Definitions of Six Sigma across the web

By | February 16, 2009

6sigmaSix Sigma at many organizations simply means a measure of quality that strives for near perfection. Six Sigma is a disciplined, data-driven approach and methodology for eliminating defects (driving towards six standard deviations between the mean and the nearest specification limit) in any process — from manufacturing to transactional and from product to service.

The statistical representation of Six Sigma describes quantitatively how a process is performing. To achieve Six Sigma, a process must not produce more than 3.4 defects per million opportunities.

Different definitions about Six Sigma from around the web are as follows:

  1. Six Sigma TerminologyA methodology that provides businesses with the tools to improve the capability of their business processes.
  2. Process Improvement Glossary –A method or set of techniques. Six Sigma is generally used to indicate that a business process is well controlled.
  3. Circuit City – In 2001 Six Sigma was introduced as an initiative within Circuit City’s annual report. [22] Six Sigma is applied to Circuit City’s operational side such as supply chain and distribution centers.
  4. Tamworth Quality Services – This is a complete system of quality management originating in the USA, but now becoming popular in the UK.
  5. Wikipedia – Six Sigma is a business management strategy, originally developed by Motorola, that today enjoys wide-spread application in many sectors of industry. Six Sigma seeks to identify and remove the causes of defects and errors in manufacturing and business processes.
  6. Quality Glossary – A failure rate of 3.4 parts per million or 99.9997%
  7. Glossary of terms and definitions – A set of practices first created by Motorola that attempts to systematically remove imperfections in manufacturing processes while improving quality and efficiency; also, a set of practices that specifies the mathematical precision of measurements.
  8. eMJA Glossary – A systematic method for improving the operational performance of an organisation by eliminating variability and waste (“sigma” stands for standard deviation from the mean in a normal distribution).
  9. Mayo Medical Laboratories – A statistical concept that represents the amount of variation present relative to customer requirements or specifications.
  10. Industry Forum – A ‘measure of goodness’ involving the application of statistical methods to business processes to improve operating efficiency, reduce variation, avoid defects and reduce waste.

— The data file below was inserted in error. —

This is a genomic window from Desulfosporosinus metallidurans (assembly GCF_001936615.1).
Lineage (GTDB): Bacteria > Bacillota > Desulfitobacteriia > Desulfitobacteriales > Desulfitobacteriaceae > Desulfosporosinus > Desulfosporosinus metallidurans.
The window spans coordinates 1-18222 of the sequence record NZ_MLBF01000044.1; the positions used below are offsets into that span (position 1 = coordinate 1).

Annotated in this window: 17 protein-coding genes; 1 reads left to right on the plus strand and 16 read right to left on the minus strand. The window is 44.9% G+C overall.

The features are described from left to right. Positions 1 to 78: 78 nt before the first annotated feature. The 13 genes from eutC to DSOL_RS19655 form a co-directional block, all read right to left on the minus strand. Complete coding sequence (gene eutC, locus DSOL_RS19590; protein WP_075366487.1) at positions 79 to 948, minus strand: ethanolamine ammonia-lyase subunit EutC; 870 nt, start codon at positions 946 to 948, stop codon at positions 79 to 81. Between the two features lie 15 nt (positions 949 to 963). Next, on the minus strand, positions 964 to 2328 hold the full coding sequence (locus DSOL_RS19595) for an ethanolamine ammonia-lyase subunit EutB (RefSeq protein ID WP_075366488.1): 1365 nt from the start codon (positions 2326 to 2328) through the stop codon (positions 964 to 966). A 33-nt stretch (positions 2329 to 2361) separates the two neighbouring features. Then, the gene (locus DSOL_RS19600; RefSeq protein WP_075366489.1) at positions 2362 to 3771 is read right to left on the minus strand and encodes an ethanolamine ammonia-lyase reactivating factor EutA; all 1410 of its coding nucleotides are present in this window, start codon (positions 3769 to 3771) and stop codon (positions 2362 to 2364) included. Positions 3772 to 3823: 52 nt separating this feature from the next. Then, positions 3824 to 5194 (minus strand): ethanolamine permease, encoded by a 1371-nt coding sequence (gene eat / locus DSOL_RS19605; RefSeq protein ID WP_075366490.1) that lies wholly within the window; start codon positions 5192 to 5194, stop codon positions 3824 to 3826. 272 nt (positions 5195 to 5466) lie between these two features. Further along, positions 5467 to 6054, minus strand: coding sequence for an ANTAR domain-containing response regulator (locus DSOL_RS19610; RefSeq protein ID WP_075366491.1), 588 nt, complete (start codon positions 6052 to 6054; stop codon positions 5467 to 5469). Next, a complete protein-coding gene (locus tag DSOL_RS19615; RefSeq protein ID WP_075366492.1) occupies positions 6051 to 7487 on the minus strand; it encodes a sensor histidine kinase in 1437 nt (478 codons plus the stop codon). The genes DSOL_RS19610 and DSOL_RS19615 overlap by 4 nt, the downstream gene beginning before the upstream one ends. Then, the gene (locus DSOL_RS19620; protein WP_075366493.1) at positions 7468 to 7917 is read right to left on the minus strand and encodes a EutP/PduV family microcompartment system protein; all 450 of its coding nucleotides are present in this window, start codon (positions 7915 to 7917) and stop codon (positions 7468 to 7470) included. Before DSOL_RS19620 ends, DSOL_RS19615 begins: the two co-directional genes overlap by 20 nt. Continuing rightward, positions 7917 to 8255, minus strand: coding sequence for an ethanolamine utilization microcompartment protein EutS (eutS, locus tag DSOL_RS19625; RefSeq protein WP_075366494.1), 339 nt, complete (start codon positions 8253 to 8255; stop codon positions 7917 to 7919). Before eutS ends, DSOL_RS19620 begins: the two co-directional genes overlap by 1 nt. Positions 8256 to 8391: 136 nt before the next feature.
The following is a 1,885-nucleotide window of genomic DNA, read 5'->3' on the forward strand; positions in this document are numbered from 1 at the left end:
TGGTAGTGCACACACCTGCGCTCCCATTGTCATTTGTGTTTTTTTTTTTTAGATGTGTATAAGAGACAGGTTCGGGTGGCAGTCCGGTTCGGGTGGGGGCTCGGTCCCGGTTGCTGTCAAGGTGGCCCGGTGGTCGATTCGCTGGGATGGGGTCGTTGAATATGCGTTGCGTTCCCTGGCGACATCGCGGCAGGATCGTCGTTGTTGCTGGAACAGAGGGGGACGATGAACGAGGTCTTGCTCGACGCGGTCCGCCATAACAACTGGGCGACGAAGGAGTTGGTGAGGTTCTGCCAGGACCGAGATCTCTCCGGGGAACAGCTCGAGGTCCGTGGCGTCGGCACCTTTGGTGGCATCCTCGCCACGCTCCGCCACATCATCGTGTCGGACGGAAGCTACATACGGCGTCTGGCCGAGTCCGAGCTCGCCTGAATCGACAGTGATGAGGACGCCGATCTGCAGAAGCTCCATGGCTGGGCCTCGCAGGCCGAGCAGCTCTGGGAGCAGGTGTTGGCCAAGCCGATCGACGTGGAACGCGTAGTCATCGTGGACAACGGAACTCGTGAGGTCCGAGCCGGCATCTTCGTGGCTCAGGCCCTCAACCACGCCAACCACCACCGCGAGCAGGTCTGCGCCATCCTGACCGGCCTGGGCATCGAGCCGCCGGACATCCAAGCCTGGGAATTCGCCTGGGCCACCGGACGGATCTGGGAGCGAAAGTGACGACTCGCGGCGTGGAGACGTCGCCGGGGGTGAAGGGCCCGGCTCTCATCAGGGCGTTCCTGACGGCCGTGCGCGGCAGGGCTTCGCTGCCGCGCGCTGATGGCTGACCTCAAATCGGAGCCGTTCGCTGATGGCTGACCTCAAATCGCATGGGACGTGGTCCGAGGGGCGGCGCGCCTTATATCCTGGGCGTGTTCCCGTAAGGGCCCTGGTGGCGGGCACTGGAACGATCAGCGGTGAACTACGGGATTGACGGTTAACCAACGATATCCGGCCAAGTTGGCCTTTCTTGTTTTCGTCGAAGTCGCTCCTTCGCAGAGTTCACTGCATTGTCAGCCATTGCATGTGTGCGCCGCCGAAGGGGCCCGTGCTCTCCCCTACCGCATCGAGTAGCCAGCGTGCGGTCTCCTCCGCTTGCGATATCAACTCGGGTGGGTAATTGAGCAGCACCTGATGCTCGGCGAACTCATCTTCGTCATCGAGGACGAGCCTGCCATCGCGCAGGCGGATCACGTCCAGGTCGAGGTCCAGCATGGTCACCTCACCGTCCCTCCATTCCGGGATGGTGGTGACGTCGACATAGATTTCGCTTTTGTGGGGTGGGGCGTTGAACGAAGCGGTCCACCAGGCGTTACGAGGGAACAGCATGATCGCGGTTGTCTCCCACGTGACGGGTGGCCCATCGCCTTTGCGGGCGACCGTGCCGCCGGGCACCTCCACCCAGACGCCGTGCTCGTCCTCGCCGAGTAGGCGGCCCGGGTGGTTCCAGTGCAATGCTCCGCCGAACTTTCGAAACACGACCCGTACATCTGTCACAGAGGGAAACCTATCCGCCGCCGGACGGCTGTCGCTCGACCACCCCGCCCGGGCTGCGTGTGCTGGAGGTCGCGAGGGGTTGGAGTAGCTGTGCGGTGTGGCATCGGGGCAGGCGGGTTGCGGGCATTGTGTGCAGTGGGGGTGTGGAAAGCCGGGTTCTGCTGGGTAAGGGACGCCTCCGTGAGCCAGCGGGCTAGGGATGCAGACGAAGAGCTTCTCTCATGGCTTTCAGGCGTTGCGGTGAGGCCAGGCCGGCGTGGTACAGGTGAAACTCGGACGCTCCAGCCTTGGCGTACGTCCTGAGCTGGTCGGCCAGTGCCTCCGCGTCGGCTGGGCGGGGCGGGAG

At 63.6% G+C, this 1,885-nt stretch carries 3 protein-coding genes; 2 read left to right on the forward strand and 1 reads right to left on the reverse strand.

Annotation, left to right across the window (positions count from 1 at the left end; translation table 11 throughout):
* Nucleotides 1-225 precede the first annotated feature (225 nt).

11. Pulse – It is a methodology to manage process variations that cause defects and to systematically work towards managing variation to eliminate those defects. The objective of Six Sigma is to deliver world-class performance, reliability, and value to the end customer.
  12. Obis Omni – A quality management program to achieve “six sigma” levels of quality. Pioneered by Motorola in the mid-1980s, it aims to have the total number of failures in quality, or customer satisfaction, occur beyond the sixth sigma of likelihood in a normal distribution of customers.
  13. Lean Manufacturing Glossary – Six Sigma is a statistical term that equates to 3.4 defects per one million opportunities. Typical manufacturers operate at around three sigma, or 67,000 defects per million. Six Sigma can achieve dramatic improvement in business performance through a precise understanding of customer requirements and the elimination of defects from existing processes, products and services. Key tenets of Six Sigma: Define, Measure, Analyze, Improve, Control. To fully embrace Six Sigma, an organization must work intimately with all internal disciplines in addition to external suppliers and customers.
  14. Qmi Solutions – A methodology and set of tools used to reduce quality problems to less than 3.4 defects per million or better.
  15. ISSEL – A quality management and process improvement methodology particularly well-suited to process-intensive industries like manufacturing. Six Sigma measures a given process by its average performance and the standard deviation (or variation) of this performance, aiming to reduce the occurrence of defects in a given process to a level of “”Six Sigma”outside the norm; no more than 3.4 times per million.

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